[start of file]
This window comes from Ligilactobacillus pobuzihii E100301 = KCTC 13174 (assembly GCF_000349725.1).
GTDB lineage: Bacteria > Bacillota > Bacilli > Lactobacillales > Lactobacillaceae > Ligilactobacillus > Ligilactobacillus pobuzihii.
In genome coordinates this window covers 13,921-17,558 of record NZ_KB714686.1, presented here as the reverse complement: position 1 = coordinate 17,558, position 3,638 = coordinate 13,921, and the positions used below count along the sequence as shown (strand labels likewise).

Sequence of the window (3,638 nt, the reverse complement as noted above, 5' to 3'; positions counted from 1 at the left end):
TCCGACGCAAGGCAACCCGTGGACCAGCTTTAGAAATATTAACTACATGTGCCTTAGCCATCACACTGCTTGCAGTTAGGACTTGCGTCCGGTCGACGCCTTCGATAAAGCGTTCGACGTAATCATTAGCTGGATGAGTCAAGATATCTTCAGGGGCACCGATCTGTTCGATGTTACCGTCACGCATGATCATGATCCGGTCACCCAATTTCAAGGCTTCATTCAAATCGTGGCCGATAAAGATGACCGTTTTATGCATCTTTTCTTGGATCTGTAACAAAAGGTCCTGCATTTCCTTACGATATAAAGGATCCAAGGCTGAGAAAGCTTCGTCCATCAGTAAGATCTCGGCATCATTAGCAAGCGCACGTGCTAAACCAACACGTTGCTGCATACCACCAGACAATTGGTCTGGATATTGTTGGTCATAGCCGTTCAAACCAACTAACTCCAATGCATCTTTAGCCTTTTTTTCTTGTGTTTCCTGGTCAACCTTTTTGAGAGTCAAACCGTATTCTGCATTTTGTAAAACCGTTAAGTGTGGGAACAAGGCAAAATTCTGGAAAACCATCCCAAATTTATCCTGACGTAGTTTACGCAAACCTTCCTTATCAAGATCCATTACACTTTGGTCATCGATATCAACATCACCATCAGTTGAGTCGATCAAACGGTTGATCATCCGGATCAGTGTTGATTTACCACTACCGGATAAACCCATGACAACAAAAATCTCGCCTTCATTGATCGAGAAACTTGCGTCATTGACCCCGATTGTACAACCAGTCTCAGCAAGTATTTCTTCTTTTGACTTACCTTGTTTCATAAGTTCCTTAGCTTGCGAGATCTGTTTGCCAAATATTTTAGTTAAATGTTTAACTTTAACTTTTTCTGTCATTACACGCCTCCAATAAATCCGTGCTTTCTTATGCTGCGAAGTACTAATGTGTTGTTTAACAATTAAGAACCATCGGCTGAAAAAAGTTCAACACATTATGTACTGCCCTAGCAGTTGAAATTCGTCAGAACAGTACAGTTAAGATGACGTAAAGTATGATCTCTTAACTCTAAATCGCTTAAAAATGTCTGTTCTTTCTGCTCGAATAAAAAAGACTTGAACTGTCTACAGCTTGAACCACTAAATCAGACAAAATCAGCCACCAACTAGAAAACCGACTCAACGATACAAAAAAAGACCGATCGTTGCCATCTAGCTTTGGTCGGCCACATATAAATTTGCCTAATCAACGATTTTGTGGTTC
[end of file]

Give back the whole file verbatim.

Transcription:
This window comes from Ligilactobacillus pobuzihii E100301 = KCTC 13174 (assembly GCF_000349725.1).
GTDB lineage: Bacteria > Bacillota > Bacilli > Lactobacillales > Lactobacillaceae > Ligilactobacillus > Ligilactobacillus pobuzihii.
In genome coordinates this window covers 13,921-17,558 of record NZ_KB714686.1, presented here as the reverse complement: position 1 = coordinate 17,558, position 3,638 = coordinate 13,921, and the positions used below count along the sequence as shown (strand labels likewise).

Sequence of the window (3,638 nt, the reverse complement as noted above, 5' to 3'; positions counted from 1 at the left end):
TCCGACGCAAGGCAACCCGTGGACCAGCTTTAGAAATATTAACTACATGTGCCTTAGCCATCACACTGCTTGCAGTTAGGACTTGCGTCCGGTCGACGCCTTCGATAAAGCGTTCGACGTAATCATTAGCTGGATGAGTCAAGATATCTTCAGGGGCACCGATCTGTTCGATGTTACCGTCACGCATGATCATGATCCGGTCACCCAATTTCAAGGCTTCATTCAAATCGTGGCCGATAAAGATGACCGTTTTATGCATCTTTTCTTGGATCTGTAACAAAAGGTCCTGCATTTCCTTACGATATAAAGGATCCAAGGCTGAGAAAGCTTCGTCCATCAGTAAGATCTCGGCATCATTAGCAAGCGCACGTGCTAAACCAACACGTTGCTGCATACCACCAGACAATTGGTCTGGATATTGTTGGTCATAGCCGTTCAAACCAACTAACTCCAATGCATCTTTAGCCTTTTTTTCTTGTGTTTCCTGGTCAACCTTTTTGAGAGTCAAACCGTATTCTGCATTTTGTAAAACCGTTAAGTGTGGGAACAAGGCAAAATTCTGGAAAACCATCCCAAATTTATCCTGACGTAGTTTACGCAAACCTTCCTTATCAAGATCCATTACACTTTGGTCATCGATATCAACATCACCATCAGTTGAGTCGATCAAACGGTTGATCATCCGGATCAGTGTTGATTTACCACTACCGGATAAACCCATGACAACAAAAATCTCGCCTTCATTGATCGAGAAACTTGCGTCATTGACCCCGATTGTACAACCAGTCTCAGCAAGTATTTCTTCTTTTGACTTACCTTGTTTCATAAGTTCCTTAGCTTGCGAGATCTGTTTGCCAAATATTTTAGTTAAATGTTTAACTTTAACTTTTTCTGTCATTACACGCCTCCAATAAATCCGTGCTTTCTTATGCTGCGAAGTACTAATGTGTTGTTTAACAATTAAGAACCATCGGCTGAAAAAAGTTCAACACATTATGTACTGCCCTAGCAGTTGAAATTCGTCAGAACAGTACAGTTAAGATGACGTAAAGTATGATCTCTTAACTCTAAATCGCTTAAAAATGTCTGTTCTTTCTGCTCGAATAAAAAAGACTTGAACTGTCTACAGCTTGAACCACTAAATCAGACAAAATCAGCCACCAACTAGAAAACCGACTCAACGATACAAAAAAAGACCGATCGTTGCCATCTAGCTTTGGTCGGCCACATATAAATTTGCCTAATCAACGATTTTGTGGTTC